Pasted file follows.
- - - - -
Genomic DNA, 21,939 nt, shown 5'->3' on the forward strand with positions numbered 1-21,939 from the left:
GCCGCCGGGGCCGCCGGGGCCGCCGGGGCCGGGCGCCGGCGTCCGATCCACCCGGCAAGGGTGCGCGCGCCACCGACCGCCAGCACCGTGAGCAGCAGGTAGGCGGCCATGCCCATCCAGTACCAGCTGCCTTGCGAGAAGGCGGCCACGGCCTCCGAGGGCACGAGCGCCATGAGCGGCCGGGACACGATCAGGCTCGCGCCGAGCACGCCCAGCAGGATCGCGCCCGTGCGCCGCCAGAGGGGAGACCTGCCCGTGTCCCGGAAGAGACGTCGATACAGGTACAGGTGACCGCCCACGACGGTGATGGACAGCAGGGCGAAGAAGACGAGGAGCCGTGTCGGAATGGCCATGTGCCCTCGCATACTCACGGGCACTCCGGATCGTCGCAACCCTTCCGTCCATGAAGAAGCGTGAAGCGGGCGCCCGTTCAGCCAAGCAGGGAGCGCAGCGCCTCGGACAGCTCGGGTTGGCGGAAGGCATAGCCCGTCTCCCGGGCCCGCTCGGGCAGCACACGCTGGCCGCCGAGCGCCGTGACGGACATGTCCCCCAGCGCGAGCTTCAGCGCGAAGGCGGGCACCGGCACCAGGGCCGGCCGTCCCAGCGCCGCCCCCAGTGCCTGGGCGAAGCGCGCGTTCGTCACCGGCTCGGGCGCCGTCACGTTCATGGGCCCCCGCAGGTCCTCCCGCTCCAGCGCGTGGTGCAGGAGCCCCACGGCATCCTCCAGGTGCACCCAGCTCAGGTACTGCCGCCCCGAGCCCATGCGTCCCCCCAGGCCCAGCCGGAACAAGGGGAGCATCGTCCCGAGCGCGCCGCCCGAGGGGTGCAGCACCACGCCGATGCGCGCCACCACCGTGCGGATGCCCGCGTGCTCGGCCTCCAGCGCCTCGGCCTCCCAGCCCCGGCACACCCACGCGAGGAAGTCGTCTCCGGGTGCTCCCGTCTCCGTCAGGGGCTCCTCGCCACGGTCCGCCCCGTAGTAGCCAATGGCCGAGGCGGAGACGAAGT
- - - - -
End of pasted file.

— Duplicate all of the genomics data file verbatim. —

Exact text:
Genomic DNA, 21,939 nt, shown 5'->3' on the forward strand with positions numbered 1-21,939 from the left:
GCCGCCGGGGCCGCCGGGGCCGCCGGGGCCGGGCGCCGGCGTCCGATCCACCCGGCAAGGGTGCGCGCGCCACCGACCGCCAGCACCGTGAGCAGCAGGTAGGCGGCCATGCCCATCCAGTACCAGCTGCCTTGCGAGAAGGCGGCCACGGCCTCCGAGGGCACGAGCGCCATGAGCGGCCGGGACACGATCAGGCTCGCGCCGAGCACGCCCAGCAGGATCGCGCCCGTGCGCCGCCAGAGGGGAGACCTGCCCGTGTCCCGGAAGAGACGTCGATACAGGTACAGGTGACCGCCCACGACGGTGATGGACAGCAGGGCGAAGAAGACGAGGAGCCGTGTCGGAATGGCCATGTGCCCTCGCATACTCACGGGCACTCCGGATCGTCGCAACCCTTCCGTCCATGAAGAAGCGTGAAGCGGGCGCCCGTTCAGCCAAGCAGGGAGCGCAGCGCCTCGGACAGCTCGGGTTGGCGGAAGGCATAGCCCGTCTCCCGGGCCCGCTCGGGCAGCACACGCTGGCCGCCGAGCGCCGTGACGGACATGTCCCCCAGCGCGAGCTTCAGCGCGAAGGCGGGCACCGGCACCAGGGCCGGCCGTCCCAGCGCCGCCCCCAGTGCCTGGGCGAAGCGCGCGTTCGTCACCGGCTCGGGCGCCGTCACGTTCATGGGCCCCCGCAGGTCCTCCCGCTCCAGCGCGTGGTGCAGGAGCCCCACGGCATCCTCCAGGTGCACCCAGCTCAGGTACTGCCGCCCCGAGCCCATGCGTCCCCCCAGGCCCAGCCGGAACAAGGGGAGCATCGTCCCGAGCGCGCCGCCCGAGGGGTGCAGCACCACGCCGATGCGCGCCACCACCGTGCGGATGCCCGCGTGCTCGGCCTCCAGCGCCTCGGCCTCCCAGCCCCGGCACACCCACGCGAGGAAGTCGTCTCCGGGTGCTCCCGTCTCCGTCAGGGGCTCCTCGCCACGGTCCGCCCCGTAGTAGCCAATGGCCGAGGCGGAGACGAAGT